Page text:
The method which produces a toner in accordance with the pulverizing step as described above, however, entails various drawbacks. Firstly, it necessitates numerous steps including the step of producing a resin, the step of mixing this resin with a coloring agent and other additives, the step of pulverizing the resultant solid mixture, and the step of classifying the produced particles and collecting microfine colored particles of a desired particle diameter and, therefore, requires use of as many devices as these steps. The toner which is produced by this method is expensive as a necessary consequence. Particularly, the step of classification constitutes itself an indispensable requirement for the production of a toner having particle diameters in a range optimum for the formation of an image enjoying high clarity and suffering sparingly from the phenomenon of fogging. It nevertheless has a problem of deficiency in productional efficiency and yield. Secondly, in the step of mixing, it is extremely difficult for the coloring agent and other additives to be uniformly dispersed in the resin. The toner produced by this method, therefore, suffers from inferior dispersion of the coloring agent, the charge controlling agent, etc. and consequent lack of uniformity of triboelectric characteristic among component particles and inevitable decline of resolution. In the future, these problems will gain all the more in prominence as a growing impetus is given to the trend of these toners toward particle diameter reduction which forms an indispensable requirement for the formation of images of high quality. The existing pulverizing devices are limited in ability to allow particle diameter reduction for such toners. Even if they are capable of producing a toner of a reduced particle diameter, the toner produced thereby at all still suffers from heavy ununiformity of the amount of charging due to inferior dispersion of the coloring agent and the charge controlling agent.

For the elimination of various drawbacks observed in the toner produced by the method of pulverization mentioned above, various methods for the production of a toner by the use of the emulsion polymerization technique or the suspension polymerization technique have been proposed (Japanese Patent Publications SHO 36(1961)-10,231, SHO 43(1968)-10,799, SHO 47(1972)-518,305, SHO 51(1976)-14,895, etc.). These methods invariably resort to a procedure of synthesizing a toner containing a coloring substance in one step of subjecting to emulsion or suspension polymerization a polymeric monomer incorporating therein the coloring substance such as carbon black and other additives. These method are capable of mending the drawbacks of the convention pulverizing method to a noticeable extent. Since they include absolutely no step of pulverization, they find no use for improvement of brittleness of the produced toner. Further, since the individual particles of the produced toner have a globular shape and excel in flowability, they enjoy uniformity of triboelectric characteristic. The method for the production of a toner by the technique of polymerization, however, has a problem of its own. Firstly, since such hydrophilic substances as a dispersant and a surfactant which are used in the process of polymerization are not completely removed in the step of washing and are suffered to persist in the toner particle surface, the charging property of the produced toner is susceptible of the influence of the environment. Secondly, since the toner particles produced by the technique of polymerization have a spheric shape and a very smooth surface, the toner deposited fast on the sensitive material is not easily removed and the sensitive material is consequently compelled to suffer from poor cleanability. Various methods aimed at solution of these problems have been proposed in Japanese Patent Application Disclosures SHO 61(1986)-255,354, SHO 53(1978)-17, 736, SHO 63(1988)-17,460, SHO 61(1986)-167,956, etc. These methods are impracticable because they bring about no fully satisfactory effects and lead to increases of cost.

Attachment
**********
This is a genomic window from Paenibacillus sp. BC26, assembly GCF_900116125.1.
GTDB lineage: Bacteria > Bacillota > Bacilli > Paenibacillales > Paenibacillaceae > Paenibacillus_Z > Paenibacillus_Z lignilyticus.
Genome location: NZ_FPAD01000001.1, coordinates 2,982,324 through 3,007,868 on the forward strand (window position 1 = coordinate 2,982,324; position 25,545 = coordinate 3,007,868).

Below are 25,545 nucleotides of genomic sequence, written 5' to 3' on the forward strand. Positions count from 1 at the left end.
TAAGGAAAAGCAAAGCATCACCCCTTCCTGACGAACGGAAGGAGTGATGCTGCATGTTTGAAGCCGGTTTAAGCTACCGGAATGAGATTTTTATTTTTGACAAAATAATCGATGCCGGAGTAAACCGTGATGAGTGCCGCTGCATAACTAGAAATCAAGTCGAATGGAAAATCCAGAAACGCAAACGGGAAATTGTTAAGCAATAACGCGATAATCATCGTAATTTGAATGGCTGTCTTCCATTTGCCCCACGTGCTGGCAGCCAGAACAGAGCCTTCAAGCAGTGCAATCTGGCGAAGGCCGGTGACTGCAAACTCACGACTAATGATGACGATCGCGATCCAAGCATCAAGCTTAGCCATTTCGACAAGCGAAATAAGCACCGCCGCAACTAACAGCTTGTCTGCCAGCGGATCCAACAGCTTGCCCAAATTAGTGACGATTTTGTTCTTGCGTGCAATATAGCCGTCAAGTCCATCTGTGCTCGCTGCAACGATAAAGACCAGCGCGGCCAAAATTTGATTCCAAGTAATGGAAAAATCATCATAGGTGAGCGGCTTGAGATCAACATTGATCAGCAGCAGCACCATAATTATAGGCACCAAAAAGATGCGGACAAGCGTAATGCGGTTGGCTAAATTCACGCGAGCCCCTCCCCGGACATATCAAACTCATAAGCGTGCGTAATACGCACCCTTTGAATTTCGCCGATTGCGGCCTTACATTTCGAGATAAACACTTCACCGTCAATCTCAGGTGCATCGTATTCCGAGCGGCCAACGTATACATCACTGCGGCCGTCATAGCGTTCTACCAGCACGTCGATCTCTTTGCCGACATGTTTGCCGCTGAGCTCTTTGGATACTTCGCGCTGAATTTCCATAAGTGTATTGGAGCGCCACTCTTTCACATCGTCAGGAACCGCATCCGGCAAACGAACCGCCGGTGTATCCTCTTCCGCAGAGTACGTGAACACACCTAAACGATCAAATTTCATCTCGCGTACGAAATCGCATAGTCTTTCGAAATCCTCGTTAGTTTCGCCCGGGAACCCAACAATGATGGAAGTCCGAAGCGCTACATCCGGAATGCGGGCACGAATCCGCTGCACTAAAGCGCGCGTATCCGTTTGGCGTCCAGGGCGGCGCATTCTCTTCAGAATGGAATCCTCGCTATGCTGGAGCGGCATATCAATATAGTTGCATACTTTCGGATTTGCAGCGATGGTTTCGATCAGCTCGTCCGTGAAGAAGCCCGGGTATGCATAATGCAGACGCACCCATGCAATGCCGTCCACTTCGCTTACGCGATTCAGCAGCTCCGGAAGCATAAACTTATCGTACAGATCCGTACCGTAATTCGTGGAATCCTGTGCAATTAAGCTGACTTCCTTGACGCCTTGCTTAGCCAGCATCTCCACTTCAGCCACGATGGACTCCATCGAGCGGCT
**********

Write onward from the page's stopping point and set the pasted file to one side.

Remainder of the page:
For the solution of problems of this sort, methods for the production of an electrophotographic toner possessing a desired particle diameter have been disclosed which generally comprise emulsifying, dispersing, and polymerizing a polymeric monomer, a coloring agent, and/or a magnetic powder, and a polymerization initiator in the presence of an emulsifier thereby preparing a main resin component, solidifying the resultant polymerization solution at a temperature not exceeding the glass transition point of the main resin component, heating the particles resulting from the solidification at a temperature exceeding the glass transition point of the main resin component thereby effecting thorough dissolution of the particles, and classifying the resultant solid particles (Japanese Patent Application Disclosures SHO 61(1986)-167,955, SHO 61(1986)-167,956, SHO 61(1986)-167,957, and SHO 61(1986)-72,258).